On the Kentucky side of the Tug River Valley separating the state from West Virginia, towering Appalachian Mountains serenely overlook acres of land that were once drenched in blood. Tourists flock to this century-old location, not for the picturesque view it offers of the beautiful Appalachians but for the folklore surrounding the area's former inhabitants, the Hatfields and McCoys. Feud: Fire on the Mountain, currently playing at the Village Theatre as part of the New York International Fringe Festival, chillingly recreates the lives of these two famously feuding families without sparing the tense audience any of the gory details. Writer and director Creighton James asks the audience to "jump into the world we have created for you" and "open your senses to the sights and sounds of the period." With the atmosphere he has created, this is easily done.
The men walk about in stained, untucked shirts, hopelessly wrinkled pants, and ratty shoes covered in dry mud. They rub their dirt-smudged faces with dirt-smudged hands while running handkerchiefs across their greasy, sweat-soaked hair. The McCoy and Hatfield kitchens both contain wooden tables held up on tree stumps, and their surfaces are covered with roasted chickens, jugs of water, and iron pots. Tiny saplings covered in red bandanas surround the McCoy home, while autumn leaves adorn the floor. In the background a live band, consisting of a banjo, fiddler, and guitar player, strums country and bluegrass music reminiscent of what mountain families might have played over a century ago.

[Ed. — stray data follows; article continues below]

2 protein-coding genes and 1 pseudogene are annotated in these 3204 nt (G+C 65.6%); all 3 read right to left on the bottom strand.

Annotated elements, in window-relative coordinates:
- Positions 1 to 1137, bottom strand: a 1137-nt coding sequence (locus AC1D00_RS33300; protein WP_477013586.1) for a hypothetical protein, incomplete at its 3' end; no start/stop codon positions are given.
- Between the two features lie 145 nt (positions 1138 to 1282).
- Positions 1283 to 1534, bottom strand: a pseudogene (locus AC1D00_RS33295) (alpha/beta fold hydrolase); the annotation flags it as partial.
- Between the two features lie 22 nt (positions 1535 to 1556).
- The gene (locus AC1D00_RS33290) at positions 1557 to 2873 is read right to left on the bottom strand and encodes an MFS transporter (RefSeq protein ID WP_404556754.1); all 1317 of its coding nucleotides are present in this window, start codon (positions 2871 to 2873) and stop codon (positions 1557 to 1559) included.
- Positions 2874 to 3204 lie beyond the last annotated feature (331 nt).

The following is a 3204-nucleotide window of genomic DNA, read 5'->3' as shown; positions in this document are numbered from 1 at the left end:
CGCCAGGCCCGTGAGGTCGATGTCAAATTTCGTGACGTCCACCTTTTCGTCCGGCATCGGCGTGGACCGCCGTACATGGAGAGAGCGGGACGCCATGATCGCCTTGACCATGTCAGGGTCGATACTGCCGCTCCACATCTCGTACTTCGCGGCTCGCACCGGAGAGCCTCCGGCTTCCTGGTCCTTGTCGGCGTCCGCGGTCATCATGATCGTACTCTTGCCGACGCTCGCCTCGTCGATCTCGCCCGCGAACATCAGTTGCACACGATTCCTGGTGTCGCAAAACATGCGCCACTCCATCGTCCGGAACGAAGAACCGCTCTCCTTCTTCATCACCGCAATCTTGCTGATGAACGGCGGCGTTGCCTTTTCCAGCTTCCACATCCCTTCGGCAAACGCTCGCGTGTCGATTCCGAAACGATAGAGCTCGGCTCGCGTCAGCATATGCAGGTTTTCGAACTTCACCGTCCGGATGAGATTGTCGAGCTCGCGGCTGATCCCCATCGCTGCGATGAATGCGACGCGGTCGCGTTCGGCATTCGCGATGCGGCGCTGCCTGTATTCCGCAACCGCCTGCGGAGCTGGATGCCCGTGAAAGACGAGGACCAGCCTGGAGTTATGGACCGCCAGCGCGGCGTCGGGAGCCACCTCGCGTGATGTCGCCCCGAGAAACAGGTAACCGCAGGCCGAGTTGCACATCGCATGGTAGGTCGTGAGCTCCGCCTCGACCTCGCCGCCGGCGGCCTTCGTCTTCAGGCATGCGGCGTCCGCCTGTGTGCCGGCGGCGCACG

The Hatfields and McCoys have interesting and intricate dynamics that define their respective families. On the surface they appear very different, but when threatened they react the same. Both clans are fighters, ready to stand up for their siblings; stare down their neighbors; and lynch, stab, whip, maim, or shoot dead anyone who threatens their kin. (Those sitting in the first few rows should be warned that a loud, smoky shootout will be taking place above their heads, and they might want to sit a little farther back.)
But those who can stomach the tension and bear the noise should sit as close to the stage as possible. The climax is a visual extravaganza of sound, light, and special effects coming together to turn the theater into a bloody battlefield between two families beside themselves with homicidal rage. Red light bathes the room, smoke pours eerily from the stage, and gun-wielding Hatfields and McCoys fire at one another from all corners of the theater.
The performers are excellent at both maintaining and escalating the suspense. Valentine McCoy (Keith Conway) is a terrifyingly loose cannon, while his brothers Paris (Gary Patent) and Sam (Scott Price) are so nervous with a weapon that you are never sure what they will do. The McCoy patriarch, Ranel McCoy (Will Brunson), is frustratingly passive in the face of his family's violent showdown, in sharp contrast to the Hatfield patriarch, Anse (Arthur Lazalde), who is unnerving in the cold and collected way he points a gun. However, it is little 7-year-old Alifair McCoy (Jaclyn Tommer) who can send the calmest heart aflutter when she innocently shuffles across the stage to examine a trigger-happy Hatfield boy with childlike amusement.
The Hatfield and McCoy feud is so wrapped up in myth that it is hard to pinpoint exactly what started a neighborly quarrel that spanned years and left approximately 13 people dead. Over the years the story has been told so many times that fact has blended with fiction, stripping the tale of all but one undisputable truth: violence breeds violence.
After experiencing the hatred and carnage in Feud: Fire on the Mountain, audiences might be moved to peacefully resolve their own conflicts before they escalate. This historic and true story is an alarming realization of what can happen when loving thy neighbor fails on a spectacular scale.